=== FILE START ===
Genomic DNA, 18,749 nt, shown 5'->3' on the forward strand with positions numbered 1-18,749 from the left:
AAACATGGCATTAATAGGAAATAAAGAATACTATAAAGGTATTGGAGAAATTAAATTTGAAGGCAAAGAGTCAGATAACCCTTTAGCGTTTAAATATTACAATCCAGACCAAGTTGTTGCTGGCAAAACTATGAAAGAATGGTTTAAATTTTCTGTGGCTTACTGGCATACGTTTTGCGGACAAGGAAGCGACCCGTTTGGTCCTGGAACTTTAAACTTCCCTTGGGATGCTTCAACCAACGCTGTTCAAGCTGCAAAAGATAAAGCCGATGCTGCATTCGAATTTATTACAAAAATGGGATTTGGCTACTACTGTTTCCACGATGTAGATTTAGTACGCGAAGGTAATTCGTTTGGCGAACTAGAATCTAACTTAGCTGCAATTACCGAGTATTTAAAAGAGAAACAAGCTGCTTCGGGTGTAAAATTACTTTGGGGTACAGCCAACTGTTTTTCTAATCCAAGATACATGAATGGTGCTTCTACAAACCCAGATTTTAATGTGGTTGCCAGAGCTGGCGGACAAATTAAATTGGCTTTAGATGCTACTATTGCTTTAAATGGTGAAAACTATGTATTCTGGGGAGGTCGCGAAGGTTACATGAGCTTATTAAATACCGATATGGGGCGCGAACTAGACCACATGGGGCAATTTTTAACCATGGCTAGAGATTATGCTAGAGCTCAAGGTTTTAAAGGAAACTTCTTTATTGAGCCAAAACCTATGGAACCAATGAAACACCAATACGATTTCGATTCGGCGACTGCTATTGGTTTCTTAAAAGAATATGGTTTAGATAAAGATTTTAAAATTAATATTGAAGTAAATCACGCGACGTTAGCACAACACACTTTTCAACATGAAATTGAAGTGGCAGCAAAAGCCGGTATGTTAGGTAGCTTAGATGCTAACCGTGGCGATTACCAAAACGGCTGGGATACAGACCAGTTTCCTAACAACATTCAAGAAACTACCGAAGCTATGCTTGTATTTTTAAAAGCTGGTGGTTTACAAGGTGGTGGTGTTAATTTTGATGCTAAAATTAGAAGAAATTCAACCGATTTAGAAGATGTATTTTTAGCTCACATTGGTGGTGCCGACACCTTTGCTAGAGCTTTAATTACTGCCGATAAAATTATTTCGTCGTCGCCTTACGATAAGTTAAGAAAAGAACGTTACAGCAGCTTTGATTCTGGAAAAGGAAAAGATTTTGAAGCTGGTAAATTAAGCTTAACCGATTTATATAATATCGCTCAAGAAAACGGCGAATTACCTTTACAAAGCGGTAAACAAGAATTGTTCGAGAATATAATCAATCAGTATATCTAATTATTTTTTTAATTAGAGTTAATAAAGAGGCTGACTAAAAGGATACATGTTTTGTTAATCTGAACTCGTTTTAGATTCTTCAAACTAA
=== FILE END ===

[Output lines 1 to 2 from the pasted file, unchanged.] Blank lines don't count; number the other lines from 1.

Genomic DNA, 18,749 nt, shown 5'->3' on the forward strand with positions numbered 1-18,749 from the left:
AAACATGGCATTAATAGGAAATAAAGAATACTATAAAGGTATTGGAGAAATTAAATTTGAAGGCAAAGAGTCAGATAACCCTTTAGCGTTTAAATATTACAATCCAGACCAAGTTGTTGCTGGCAAAACTATGAAAGAATGGTTTAAATTTTCTGTGGCTTACTGGCATACGTTTTGCGGACAAGGAAGCGACCCGTTTGGTCCTGGAACTTTAAACTTCCCTTGGGATGCTTCAACCAACGCTGTTCAAGCTGCAAAAGATAAAGCCGATGCTGCATTCGAATTTATTACAAAAATGGGATTTGGCTACTACTGTTTCCACGATGTAGATTTAGTACGCGAAGGTAATTCGTTTGGCGAACTAGAATCTAACTTAGCTGCAATTACCGAGTATTTAAAAGAGAAACAAGCTGCTTCGGGTGTAAAATTACTTTGGGGTACAGCCAACTGTTTTTCTAATCCAAGATACATGAATGGTGCTTCTACAAACCCAGATTTTAATGTGGTTGCCAGAGCTGGCGGACAAATTAAATTGGCTTTAGATGCTACTATTGCTTTAAATGGTGAAAACTATGTATTCTGGGGAGGTCGCGAAGGTTACATGAGCTTATTAAATACCGATATGGGGCGCGAACTAGACCACATGGGGCAATTTTTAACCATGGCTAGAGATTATGCTAGAGCTCAAGGTTTTAAAGGAAACTTCTTTATTGAGCCAAAACCTATGGAACCAATGAAACACCAATACGATTTCGATTCGGCGACTGCTATTGGTTTCTTAAAAGAATATGGTTTAGATAAAGATTTTAAAATTAATATTGAAGTAAATCACGCGACGTTAGCACAACACACTTTTCAACATGAAATTGAAGTGGCAGCAAAAGCCGGTATGTTAGGTAGCTTAGATGCTAACCGTGGCGATTACCAAAACGGCTGGGATACAGACCAGTTTCCTAACAACATTCAAGAAACTACCGAAGCTATGCTTGTATTTTTAAAAGCTGGTGGTTTACAAGGTGGTGGTGTTAATTTTGATGCTAAAATTAGAAGAAATTCAACCGATTTAGAAGATGTATTTTTAGCTCACATTGGTGGTGCCGACACCTTTGCTAGAGCTTTAATTACTGCCGATAAAATTATTTCGTCGTCGCCTTACGATAAGTTAAGAAAAGAACGTTACAGCAGCTTTGATTCTGGAAAAGGAAAAGATTTTGAAGCTGGTAAATTAAGCTTAACCGATTTATATAATATCGCTCAAGAAAACGGCGAATTACCTTTACAAAGCGGTAAACAAGAATTGTTCGAGAATATAATCAATCAGTATATCTAATTATTTTTTTAATTAGAGTTAATAAAGAGGCTGACTAAAAGGATACATGTTTTGTTAATCTGAACTCGTTTTAGATTCTTCAAACTAA